Addressing this commitment problem requires some form of collective action in order to encourage incumbent workers to account for the impact of their wage claims on the labour-market prospects of marginal workers. In particular, collective wage bargaining may reduce the impact of firm-specific risk on wages. Collective wage contracts do not specify the wage rate for each individual worker, but they do provide a norm for wage negotiations at the individual level. To the extent that this norm is common to all firms, it restricts the impact of firm-specific factors. In this way, coordination and some shared norms regarding what constitutes proper compensation help address the commitment problem faced by workers as a group.
…but may also worsen it
Unfortunately, collective action is a mixed blessing. The reason is the limited capacity of politicians to commit when pursuing collective action. Resolving the commitment problem requires a long time horizon but politicians often exhibit only a short time horizon. They are therefore tempted to support the claims of incumbent workers on the excess profits of the firm while ignoring the costs of these claims in terms of reduced future employment prospects and lower wages for marginal workers.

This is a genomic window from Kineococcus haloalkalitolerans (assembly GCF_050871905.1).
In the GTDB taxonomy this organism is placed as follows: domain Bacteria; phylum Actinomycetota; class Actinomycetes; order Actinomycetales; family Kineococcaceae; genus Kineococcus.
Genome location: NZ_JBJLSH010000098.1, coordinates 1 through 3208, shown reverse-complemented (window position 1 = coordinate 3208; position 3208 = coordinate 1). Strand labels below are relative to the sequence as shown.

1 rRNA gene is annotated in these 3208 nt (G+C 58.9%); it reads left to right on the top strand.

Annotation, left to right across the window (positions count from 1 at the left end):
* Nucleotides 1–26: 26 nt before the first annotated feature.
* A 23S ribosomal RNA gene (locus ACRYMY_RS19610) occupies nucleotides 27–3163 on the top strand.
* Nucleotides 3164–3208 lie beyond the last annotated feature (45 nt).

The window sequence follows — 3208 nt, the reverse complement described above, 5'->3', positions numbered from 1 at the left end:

In this connection, politicians may find employment protection legislation (EPL) an attractive instrument to transfer resources from shareholders, who usually have limited voting power, to workers, who are the backbone of the electorate. By strengthening the position of incumbent workers, however, EPL worsens the hold-up problem. It therefore weakens the labour-market position of those who are not lucky enough to work for a well-performing firm. The net effect is that workers face more risk as their income depends more upon the performance of the specific firm for which they happen to work. The paradox of EPL is thus that it creates exactly the feeling of job insecurity that it is meant to cure.